Some dealers are up front about the tubes they use while many are vague or provide little to no information. The most common tactic used is to claim the tubes are "mil spec" while not providing or guaranteeing to meet all of the minimum mil spec requirements. The current Omni VIII mil spec minimum requirements are actually pretty low so that's not saying much anyways. Just because a tube is mil spec doesn't mean it is high performing. It may just barely meet the minimums or it could be much higher. You can commonly get commercially sold image tubes with much higher specs than the mil spec minimum requirements. Read my other post about specifications if you want to learn how specs affect performance. A good seller will let you request certain minimum specs or actual specs and select a tube meeting your requirements versus just sending you whatever they have on hand.
It's recently been brought to light that some sellers are using non mil spec lower quality optics and housings. These parts are lower cost than their mil spec counterparts but they are not passing on the savings nor informing customers while including these lower quality parts. Just because a new user won't know the difference doesn't make it right. It's also been brought to light that some sellers on social media (actually very popular ones) are selling devices with absolutely horrific shoddy workmanship. Some of which appeared to be from using defective/damaged components. The buyers discovered this when they sent their devices to different dealers for service. I have also heard of some sellers not including the actual data records of tubes but instead their own version. This is shady as hell and not standard practice. I would not trust that the specifications listed on the data record are legitimate.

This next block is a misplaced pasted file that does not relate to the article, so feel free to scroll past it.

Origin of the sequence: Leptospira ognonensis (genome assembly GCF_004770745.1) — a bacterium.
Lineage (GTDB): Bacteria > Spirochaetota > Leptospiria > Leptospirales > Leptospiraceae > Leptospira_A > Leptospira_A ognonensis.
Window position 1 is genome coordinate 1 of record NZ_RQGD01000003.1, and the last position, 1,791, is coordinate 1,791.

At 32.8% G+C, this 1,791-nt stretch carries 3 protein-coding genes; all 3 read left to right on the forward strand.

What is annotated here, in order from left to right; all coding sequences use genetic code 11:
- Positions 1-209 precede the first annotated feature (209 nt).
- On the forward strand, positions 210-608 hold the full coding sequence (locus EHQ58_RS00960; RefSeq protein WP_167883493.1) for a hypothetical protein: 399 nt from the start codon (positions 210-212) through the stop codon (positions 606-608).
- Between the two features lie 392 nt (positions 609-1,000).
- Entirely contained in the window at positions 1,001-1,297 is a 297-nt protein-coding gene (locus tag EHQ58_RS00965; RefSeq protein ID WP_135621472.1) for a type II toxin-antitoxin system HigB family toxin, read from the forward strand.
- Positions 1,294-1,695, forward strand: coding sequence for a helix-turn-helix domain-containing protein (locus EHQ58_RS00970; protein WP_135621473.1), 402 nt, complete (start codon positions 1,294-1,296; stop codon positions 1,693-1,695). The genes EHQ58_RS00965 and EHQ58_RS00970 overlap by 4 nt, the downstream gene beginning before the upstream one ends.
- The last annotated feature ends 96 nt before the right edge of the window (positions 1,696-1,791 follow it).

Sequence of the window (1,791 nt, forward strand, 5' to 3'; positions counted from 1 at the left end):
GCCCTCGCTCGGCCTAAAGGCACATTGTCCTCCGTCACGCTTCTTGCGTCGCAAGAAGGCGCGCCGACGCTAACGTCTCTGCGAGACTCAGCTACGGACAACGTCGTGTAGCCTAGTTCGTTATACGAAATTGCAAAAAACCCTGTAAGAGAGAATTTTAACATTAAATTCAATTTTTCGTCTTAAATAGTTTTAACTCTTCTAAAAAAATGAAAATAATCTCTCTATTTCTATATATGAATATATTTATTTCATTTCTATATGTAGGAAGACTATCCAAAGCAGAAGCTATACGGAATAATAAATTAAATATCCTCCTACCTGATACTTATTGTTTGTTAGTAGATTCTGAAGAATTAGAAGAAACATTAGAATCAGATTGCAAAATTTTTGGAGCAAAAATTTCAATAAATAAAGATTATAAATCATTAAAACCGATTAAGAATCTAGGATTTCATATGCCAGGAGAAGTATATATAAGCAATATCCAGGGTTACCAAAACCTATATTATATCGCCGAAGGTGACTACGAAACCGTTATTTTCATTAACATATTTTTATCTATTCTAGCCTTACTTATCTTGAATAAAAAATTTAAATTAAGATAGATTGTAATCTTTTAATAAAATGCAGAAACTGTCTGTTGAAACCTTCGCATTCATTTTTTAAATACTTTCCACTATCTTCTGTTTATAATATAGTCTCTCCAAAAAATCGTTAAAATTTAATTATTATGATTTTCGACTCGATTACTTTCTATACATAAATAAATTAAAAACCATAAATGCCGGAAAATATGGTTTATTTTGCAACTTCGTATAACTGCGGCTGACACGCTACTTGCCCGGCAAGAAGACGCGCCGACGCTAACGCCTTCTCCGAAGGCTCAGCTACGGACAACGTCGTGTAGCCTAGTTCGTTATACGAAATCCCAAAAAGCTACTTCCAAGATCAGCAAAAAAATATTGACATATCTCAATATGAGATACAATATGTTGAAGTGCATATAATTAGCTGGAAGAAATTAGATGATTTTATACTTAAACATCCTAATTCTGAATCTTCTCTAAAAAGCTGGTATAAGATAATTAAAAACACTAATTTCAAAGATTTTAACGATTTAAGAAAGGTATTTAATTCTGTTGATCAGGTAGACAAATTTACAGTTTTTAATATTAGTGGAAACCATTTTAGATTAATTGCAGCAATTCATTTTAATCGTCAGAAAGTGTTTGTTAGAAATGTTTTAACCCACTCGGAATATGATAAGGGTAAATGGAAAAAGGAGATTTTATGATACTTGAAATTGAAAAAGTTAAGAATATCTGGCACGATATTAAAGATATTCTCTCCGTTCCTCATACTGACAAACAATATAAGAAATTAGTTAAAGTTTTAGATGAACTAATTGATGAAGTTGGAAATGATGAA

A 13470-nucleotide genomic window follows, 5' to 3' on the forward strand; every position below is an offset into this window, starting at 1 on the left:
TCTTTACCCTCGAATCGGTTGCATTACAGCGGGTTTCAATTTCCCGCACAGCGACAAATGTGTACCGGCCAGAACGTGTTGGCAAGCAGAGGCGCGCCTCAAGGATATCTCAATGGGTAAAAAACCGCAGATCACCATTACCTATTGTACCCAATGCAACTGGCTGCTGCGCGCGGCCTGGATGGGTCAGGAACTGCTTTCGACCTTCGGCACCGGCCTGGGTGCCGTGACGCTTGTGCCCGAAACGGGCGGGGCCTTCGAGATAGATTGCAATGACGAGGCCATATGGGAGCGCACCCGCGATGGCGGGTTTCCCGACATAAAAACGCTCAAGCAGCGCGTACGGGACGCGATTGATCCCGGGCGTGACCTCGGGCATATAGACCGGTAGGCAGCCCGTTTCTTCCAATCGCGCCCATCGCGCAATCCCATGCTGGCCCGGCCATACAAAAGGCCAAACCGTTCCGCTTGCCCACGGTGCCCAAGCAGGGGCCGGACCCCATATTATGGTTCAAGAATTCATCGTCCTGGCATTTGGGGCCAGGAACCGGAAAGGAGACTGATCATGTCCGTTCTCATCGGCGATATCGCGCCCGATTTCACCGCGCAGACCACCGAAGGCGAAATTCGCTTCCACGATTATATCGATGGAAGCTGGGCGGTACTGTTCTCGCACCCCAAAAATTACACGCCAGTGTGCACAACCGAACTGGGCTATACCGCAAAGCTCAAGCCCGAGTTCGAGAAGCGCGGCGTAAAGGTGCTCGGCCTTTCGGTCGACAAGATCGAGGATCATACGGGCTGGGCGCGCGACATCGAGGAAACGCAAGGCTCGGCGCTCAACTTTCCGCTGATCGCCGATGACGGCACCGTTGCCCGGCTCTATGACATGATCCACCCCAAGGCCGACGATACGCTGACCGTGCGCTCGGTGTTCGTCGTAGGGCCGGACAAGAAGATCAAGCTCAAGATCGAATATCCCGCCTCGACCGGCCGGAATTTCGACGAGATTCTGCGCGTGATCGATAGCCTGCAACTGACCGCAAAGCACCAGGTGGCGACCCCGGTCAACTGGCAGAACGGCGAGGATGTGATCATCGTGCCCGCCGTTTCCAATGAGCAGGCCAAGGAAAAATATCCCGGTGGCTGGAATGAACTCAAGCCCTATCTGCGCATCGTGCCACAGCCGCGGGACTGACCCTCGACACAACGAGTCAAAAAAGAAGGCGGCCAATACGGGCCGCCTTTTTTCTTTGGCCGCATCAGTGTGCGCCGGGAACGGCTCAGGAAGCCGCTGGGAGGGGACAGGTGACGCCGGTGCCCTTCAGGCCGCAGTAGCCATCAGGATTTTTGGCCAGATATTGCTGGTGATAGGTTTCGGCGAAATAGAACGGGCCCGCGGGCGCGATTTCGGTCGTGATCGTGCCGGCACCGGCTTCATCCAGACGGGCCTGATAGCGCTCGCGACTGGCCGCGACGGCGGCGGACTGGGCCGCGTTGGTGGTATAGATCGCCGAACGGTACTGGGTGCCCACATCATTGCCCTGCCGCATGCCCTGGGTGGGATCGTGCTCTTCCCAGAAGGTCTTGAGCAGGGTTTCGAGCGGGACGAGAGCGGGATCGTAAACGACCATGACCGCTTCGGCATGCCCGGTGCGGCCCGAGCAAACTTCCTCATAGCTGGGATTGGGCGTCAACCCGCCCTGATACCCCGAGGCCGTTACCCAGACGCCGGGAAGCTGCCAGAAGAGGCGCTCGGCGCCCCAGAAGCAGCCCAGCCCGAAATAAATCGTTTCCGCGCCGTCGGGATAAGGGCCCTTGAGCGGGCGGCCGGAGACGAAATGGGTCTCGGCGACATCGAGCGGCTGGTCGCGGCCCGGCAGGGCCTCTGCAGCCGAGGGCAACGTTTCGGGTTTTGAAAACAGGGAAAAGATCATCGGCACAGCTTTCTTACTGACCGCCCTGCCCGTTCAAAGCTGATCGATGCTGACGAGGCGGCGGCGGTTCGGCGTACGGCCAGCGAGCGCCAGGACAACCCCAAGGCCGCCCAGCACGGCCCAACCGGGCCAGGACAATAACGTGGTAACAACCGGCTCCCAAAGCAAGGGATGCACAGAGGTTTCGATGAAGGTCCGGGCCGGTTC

I would avoid any seller who will not take the time to go into these details or if they give the run around when asked. A reputable seller will take the time to answer your questions and make sure you are comfortable with your purchase. Shitty sellers just want your money and will tell you what you want to hear. Night vision isn't running out anytime soon so take your time. Good tubes and good deals are always right around the corner
A 10 year warranty has become pretty standard with the bigger dealers nowadays. That is pretty awesome considering that warranties used to be anywhere from 1 to 5 years. The thing you need to know is that the tube manufacturers only offer up to a 2 year warranty on the image tube. Most dealers rely on it because tube issues generally occur within that time period. Beyond 2 years, the dealer/seller is responsible for the remaining 8 years. If a warranty is important to you, then you should feel confident that the seller will be around for that long or even within the 2 years.
One of the dirty secrets of the night vision industry is that A LOT of sellers are just drop shippers, operate out of their homes, and have no brick and mortar location. I'm not saying that's necessarily a bad thing but it is a lot easier for the seller to close shop since they have a lot less invested in the business. Many sellers don't build the devices themselves, do any repair work, and rely entirely on whoever their builder is. Many sellers use the same builder so this could be a problem if the builder goes sideways. I would ask the seller if they do their own building or who their builder is. If they won't provide that info I would pass on them. The smaller sellers who do their own building are fully responsible for the warranty they offer beyond the 2 years, IF, the tubes were purchased new from the manufacturer or distributor with the full 2 year warranty available.